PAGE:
MOKEY: They were reporting like yellow blotches or lines at the top and bottom of the screen. And apparently that is, well, allegedly, I should say, because the full story about this hasn’t actually come out but what people have speculated is that that’s actually from some uncured adhesive under the screen. And some people have reported that if you let it go long enough it actually does go away as that adhesive sort of cures and does its thing, which it probably should’ve done before it left the factory but people say, oh, you know, Apple is rushing these things out the door, so this is a problem from that.

CAVANAUGH: And, also, there’s a problem with the rear camera? That was reported, too, Nick?

MOKEY: Yeah, some people have an issue with the white balance on the rear camera. Basically, you know, if you take a photo indoors kind of in low light, it’ll make everything look very, very yellowy, which is kind of a common symptom with some cheaper cameras that – that, you know, inside things tend to take on that yellow cast but, you know, people have actually compared the iPhone 4 camera to previous iterations of the iPhone, taking the same picture with all the different iPhones, and the only one that turns out that yellowy is the iPhone 4. So people are speculating that the automatic white balance built into there is not as good as it should be. That might be something that Apple could be able to fix with code. That might not be a hardware problem.

CAVANAUGH: We’re talking about smart phones, the new smart phones, especially Apple iPhone 4. But we’re also taking your questions about smart phones. 1-888-895-5727 is the number to call. I’m speaking with Nick Mokey. He’s a reporter for Digitaltrends.com. And Mike Freeman, who is a reporter with San Diego Union-Tribune. And Mike, what have – what kind of information did you get about the glitches in the iPhone 4? Did you start hearing from people who were dissatisfied?

FREEMAN: You know, no. I mean, because – you know, Apple’s a company in the Bay Area and we don’t really cover Apple in that regard. So – and we didn’t. You know, our coverage was not kind of focused on, you know, the nuts and bolts, guts workings, of the phone. So, you know, what I would say about Apple is, you know, they in 2007 when they released the original iPhone, you know, basically jump started and, you could argue, kind of created the market for smart phones.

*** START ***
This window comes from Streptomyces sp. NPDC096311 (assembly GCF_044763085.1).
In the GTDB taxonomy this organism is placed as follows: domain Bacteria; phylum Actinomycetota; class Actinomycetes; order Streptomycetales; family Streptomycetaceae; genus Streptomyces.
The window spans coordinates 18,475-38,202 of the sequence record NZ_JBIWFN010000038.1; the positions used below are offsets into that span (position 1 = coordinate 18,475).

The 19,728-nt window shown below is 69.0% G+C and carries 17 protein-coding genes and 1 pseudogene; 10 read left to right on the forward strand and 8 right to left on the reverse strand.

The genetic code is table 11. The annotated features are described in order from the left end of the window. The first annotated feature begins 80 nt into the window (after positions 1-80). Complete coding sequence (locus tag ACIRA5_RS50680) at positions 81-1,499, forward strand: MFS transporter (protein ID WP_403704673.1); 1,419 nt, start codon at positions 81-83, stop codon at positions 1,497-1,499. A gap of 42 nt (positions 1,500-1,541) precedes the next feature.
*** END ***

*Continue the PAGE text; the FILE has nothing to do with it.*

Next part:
CAVANAUGH: Right.

FREEMAN: And so, you know, the rest of the industry kind of was – is following them.

CAVANAUGH: Indeed, even now. Even so, you know, Nick, even with, you know, reports about the glitches and Senator Charles Schumer of New York wrote to Steve Jobs to complain about the new iPhone, even with all that people are still buying it in droves. Nick, what’s so appealing about the iPhone 4?

MOKEY: You know, I think probably the biggest appeal for most people is the number of apps that you can get, and also the ease of use. Those are two things that Apple, you know, other companies have managed to find a niche doing some things better than the iPhone but those are two things that, you know, nobody’s really been able to touch. Right now, there are, at last count, 225,000 apps in the App Store and that’s basically unrivaled. I mean, even Android, I think, has about 70,000 which doesn’t even hold a candle to that. And so when you get, you know, your Apple iPhone there’s so many things that you can add to it via apps that, you know, people are very – people really like the idea of personalizing their phone and adding that content to it. And also, you know, the style of Apple devices is also a big selling point and I think a lot of people like the sort of edgier style of the latest iPhone. It’s kind of a departure for the – from the last, which was kind of more curvaceous.

CAVANAUGH: Right, yes. We’re taking you calls at 1-888-895-5727 about smart phones. And, Mike Freeman, you make the point that, yeah, the original iPhone kind of launched this market. Let’s get some background on the smart phone market, and just for the sake that we’re all on the same page, Mike, when we use the term smart phone, what are we talking about precisely?

FREEMAN: Well, I’m going to give you a kind of a layman’s term on that.

CAVANAUGH: Sure.

FREEMAN: I mean, when you talk about a smart phone, you’re talking about a wireless device that has computer-like functionality. So it can, rather than just do voice and some simple text-messaging, it can surf the internet, it can – you can e-mail pictures, it can do, you know, e-mail.

CAVANAUGH: Right.

FREEMAN: You can e-mail pictures, you can do all kinds of things. An example, my wife and I were driving to a party up in Temecula and we got over the Riverside County line and realized our Thomas Guide didn’t have a map for River – you know, our Thomas Guide in San Diego didn’t go up to Riverside County. So my wife whipped out the smart phone, we called up Google online, typed in the address and, boom, we got a Google map all on the handheld device. You know, that type of capability. You know, it was talked about for years and years and years and, you know, Kyocera came out with a smart phone in 2000, right…